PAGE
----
Got it, jeez!
    twinjet, TH63, candiehappy and 4 others like this.
  6. hondo4life


    Feb 29, 2016
    The coolest bass ever is a single string washtub, so the logic follows.
  7. Herrick


    Jul 21, 2010
    Munchkin Land
    I don't know about those other bands (can't watch the videos because I'm at work) but Greta Van Fleet is trying to be like Led Zeppelin so it wouldn't make sense for their bassist to play something with more than four strings.
    PTS74, Novarocker, Fuzzbass and 4 others like this.
  8. As far as I'm concerned, being a bass player is what's cool in and of itself. :thumbsup:

    I don't care how many strings.
    zZippy, 928cat, blend120 and 61 others like this.
  9. Plectrum72

    Plectrum72 Supporting Member

    prooftheory, Selios, JRA and 6 others like this.
  10. Unless someone starts paying for my music gear, I have no interest in their opinion. Until such a time, and I have no reason to expect it, I will play whatever I wish.
  11. When were 4 strings out of fashion ?
  12. EatS1stBassist


    Apr 15, 2016
    So cal
    Less has always been more
  13. jd56hawk


    Sep 12, 2011
    The Garden State
    I play one.
    Not everyone is me, of course, so…
    fretlessguy and Spidey2112 like this.
  14. bobba66


    May 18, 2006
    Arlington, Texas
    Much cooler to play 4-string.:woot:
    Staccato likes this.
  15. Epitaph04

    Epitaph04 Always overcompensating Supporting Member

    Jul 5, 2010
    Except for when less has actually been less.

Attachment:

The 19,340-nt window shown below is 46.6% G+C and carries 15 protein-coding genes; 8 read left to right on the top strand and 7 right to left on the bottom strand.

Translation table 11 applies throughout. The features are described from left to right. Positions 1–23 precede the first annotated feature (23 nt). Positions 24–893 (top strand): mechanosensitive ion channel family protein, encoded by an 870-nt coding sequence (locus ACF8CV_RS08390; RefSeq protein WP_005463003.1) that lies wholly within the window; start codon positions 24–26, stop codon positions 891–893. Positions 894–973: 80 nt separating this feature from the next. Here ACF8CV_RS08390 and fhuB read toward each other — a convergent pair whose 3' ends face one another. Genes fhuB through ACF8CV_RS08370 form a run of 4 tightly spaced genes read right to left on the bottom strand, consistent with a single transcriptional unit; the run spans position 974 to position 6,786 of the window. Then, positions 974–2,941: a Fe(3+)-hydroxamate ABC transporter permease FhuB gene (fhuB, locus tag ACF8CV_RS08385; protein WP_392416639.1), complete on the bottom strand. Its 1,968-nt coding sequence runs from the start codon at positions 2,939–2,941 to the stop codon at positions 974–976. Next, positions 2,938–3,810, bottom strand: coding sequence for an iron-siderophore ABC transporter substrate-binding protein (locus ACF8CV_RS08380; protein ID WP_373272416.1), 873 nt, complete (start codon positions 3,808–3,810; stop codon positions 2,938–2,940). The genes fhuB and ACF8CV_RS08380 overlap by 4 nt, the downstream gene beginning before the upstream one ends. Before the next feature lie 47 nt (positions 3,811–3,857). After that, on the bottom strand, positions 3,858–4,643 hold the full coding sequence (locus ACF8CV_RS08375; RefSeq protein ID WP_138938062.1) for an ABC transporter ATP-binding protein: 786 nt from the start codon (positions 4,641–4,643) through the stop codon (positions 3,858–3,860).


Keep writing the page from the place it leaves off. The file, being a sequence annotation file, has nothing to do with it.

16. oMetaloHead


    Jul 9, 2013
    I won't say 4 is cooler than 5 or vice versa, but I will say 6+ are a drastic step down
  17. Joedog


    Jan 28, 2010
    Pensacola FL
    My apologies....my PC somehow shifted into "repeat mode" for some unknown reason. Kind of like watching the movie Groundhog Day, over and over! Not intentional!
  18. AaronVonRock


    Feb 22, 2013
    Personally, I think 4 strings look cooler.

    For better or worse, I associate 5 and 6 string basses with music that I don't like.

    As an earlier post asked, when were 4 strings ever out of style or not considered cool?
  19. bluesblaster


    Jan 2, 2008
    Define "cool" , I don't know if its cooler to play a 4 than say a 5,6,7 or whatever. I just watched a demo with Tom Petersen of Cheap Trick with his Gretsch 12 string bass, that thing sounds huge.......and pretty cool.

    I guess whatever works for you , make that cool.

    I always thought passive 4 strings sounded much punchier than ERB's with on board electronics anyway.
  20. Meh.

    I think it depends mostly on what style you play, much more than about "cool" or "not cool". The 4-string bass is simply a better fit for a vast majority of players / bands / genres, that's why you see much more of them IMO.

    I bought my first good bass in the late '90s, and it seemed like everyone was getting 5-string basses back then. I listened and played alternative rock and metal at that time and I made use the low-B somewhat frequently.

    Now my interest has shifted mostly to jazz and funk and I find the 4 string to be a much better fit for what I do these days. I find that having only 4 strings "forces" me to use the entire fingerboard in a more creative way, which has lead me to better, more interesting basslines.

    I still have my 5-string, though.
    MarkA, Inara, Commreman and 15 others like this.